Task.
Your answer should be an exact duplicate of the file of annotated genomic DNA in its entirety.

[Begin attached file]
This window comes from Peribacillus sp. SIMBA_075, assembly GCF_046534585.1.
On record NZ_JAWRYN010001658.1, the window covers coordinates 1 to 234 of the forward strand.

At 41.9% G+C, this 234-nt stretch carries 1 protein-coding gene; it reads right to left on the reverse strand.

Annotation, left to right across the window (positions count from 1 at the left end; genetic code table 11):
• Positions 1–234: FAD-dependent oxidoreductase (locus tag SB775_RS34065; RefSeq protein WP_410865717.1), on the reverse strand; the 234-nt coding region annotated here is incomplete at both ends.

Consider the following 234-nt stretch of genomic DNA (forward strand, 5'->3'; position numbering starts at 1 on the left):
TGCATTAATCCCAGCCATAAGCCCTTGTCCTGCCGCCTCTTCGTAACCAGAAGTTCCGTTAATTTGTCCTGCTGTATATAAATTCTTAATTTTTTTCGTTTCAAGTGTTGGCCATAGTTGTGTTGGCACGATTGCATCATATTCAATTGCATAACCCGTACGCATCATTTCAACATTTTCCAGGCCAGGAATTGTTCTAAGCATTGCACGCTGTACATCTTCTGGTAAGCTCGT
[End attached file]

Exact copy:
This window comes from Peribacillus sp. SIMBA_075, assembly GCF_046534585.1.
On record NZ_JAWRYN010001658.1, the window covers coordinates 1 to 234 of the forward strand.

At 41.9% G+C, this 234-nt stretch carries 1 protein-coding gene; it reads right to left on the reverse strand.

Annotation, left to right across the window (positions count from 1 at the left end; genetic code table 11):
• Positions 1–234: FAD-dependent oxidoreductase (locus tag SB775_RS34065; RefSeq protein WP_410865717.1), on the reverse strand; the 234-nt coding region annotated here is incomplete at both ends.

Consider the following 234-nt stretch of genomic DNA (forward strand, 5'->3'; position numbering starts at 1 on the left):
TGCATTAATCCCAGCCATAAGCCCTTGTCCTGCCGCCTCTTCGTAACCAGAAGTTCCGTTAATTTGTCCTGCTGTATATAAATTCTTAATTTTTTTCGTTTCAAGTGTTGGCCATAGTTGTGTTGGCACGATTGCATCATATTCAATTGCATAACCCGTACGCATCATTTCAACATTTTCCAGGCCAGGAATTGTTCTAAGCATTGCACGCTGTACATCTTCTGGTAAGCTCGT